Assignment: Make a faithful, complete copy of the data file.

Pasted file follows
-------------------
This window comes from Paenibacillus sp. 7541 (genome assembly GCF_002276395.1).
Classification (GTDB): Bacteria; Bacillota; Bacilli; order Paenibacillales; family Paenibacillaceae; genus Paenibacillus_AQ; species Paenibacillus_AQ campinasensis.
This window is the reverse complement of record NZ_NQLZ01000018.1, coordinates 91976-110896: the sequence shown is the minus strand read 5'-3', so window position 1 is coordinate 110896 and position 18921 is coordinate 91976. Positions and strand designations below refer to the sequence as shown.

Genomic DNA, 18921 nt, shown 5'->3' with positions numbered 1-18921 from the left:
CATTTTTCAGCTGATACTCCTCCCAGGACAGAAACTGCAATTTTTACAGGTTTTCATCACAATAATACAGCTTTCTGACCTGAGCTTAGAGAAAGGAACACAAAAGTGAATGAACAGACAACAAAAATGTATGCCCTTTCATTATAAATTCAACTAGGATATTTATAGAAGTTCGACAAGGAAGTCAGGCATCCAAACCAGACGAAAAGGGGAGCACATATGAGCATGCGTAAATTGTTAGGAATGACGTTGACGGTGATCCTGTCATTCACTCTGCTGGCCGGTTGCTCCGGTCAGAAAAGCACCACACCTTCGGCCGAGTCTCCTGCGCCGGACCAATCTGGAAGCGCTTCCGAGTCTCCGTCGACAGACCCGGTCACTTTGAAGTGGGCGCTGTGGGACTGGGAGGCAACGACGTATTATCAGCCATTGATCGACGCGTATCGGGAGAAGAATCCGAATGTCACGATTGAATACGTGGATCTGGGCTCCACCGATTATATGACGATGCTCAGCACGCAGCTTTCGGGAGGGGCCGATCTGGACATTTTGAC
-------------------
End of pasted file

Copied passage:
This window comes from Paenibacillus sp. 7541 (genome assembly GCF_002276395.1).
Classification (GTDB): Bacteria; Bacillota; Bacilli; order Paenibacillales; family Paenibacillaceae; genus Paenibacillus_AQ; species Paenibacillus_AQ campinasensis.
This window is the reverse complement of record NZ_NQLZ01000018.1, coordinates 91976-110896: the sequence shown is the minus strand read 5'-3', so window position 1 is coordinate 110896 and position 18921 is coordinate 91976. Positions and strand designations below refer to the sequence as shown.

Genomic DNA, 18921 nt, shown 5'->3' with positions numbered 1-18921 from the left:
CATTTTTCAGCTGATACTCCTCCCAGGACAGAAACTGCAATTTTTACAGGTTTTCATCACAATAATACAGCTTTCTGACCTGAGCTTAGAGAAAGGAACACAAAAGTGAATGAACAGACAACAAAAATGTATGCCCTTTCATTATAAATTCAACTAGGATATTTATAGAAGTTCGACAAGGAAGTCAGGCATCCAAACCAGACGAAAAGGGGAGCACATATGAGCATGCGTAAATTGTTAGGAATGACGTTGACGGTGATCCTGTCATTCACTCTGCTGGCCGGTTGCTCCGGTCAGAAAAGCACCACACCTTCGGCCGAGTCTCCTGCGCCGGACCAATCTGGAAGCGCTTCCGAGTCTCCGTCGACAGACCCGGTCACTTTGAAGTGGGCGCTGTGGGACTGGGAGGCAACGACGTATTATCAGCCATTGATCGACGCGTATCGGGAGAAGAATCCGAATGTCACGATTGAATACGTGGATCTGGGCTCCACCGATTATATGACGATGCTCAGCACGCAGCTTTCGGGAGGGGCCGATCTGGACATTTTGAC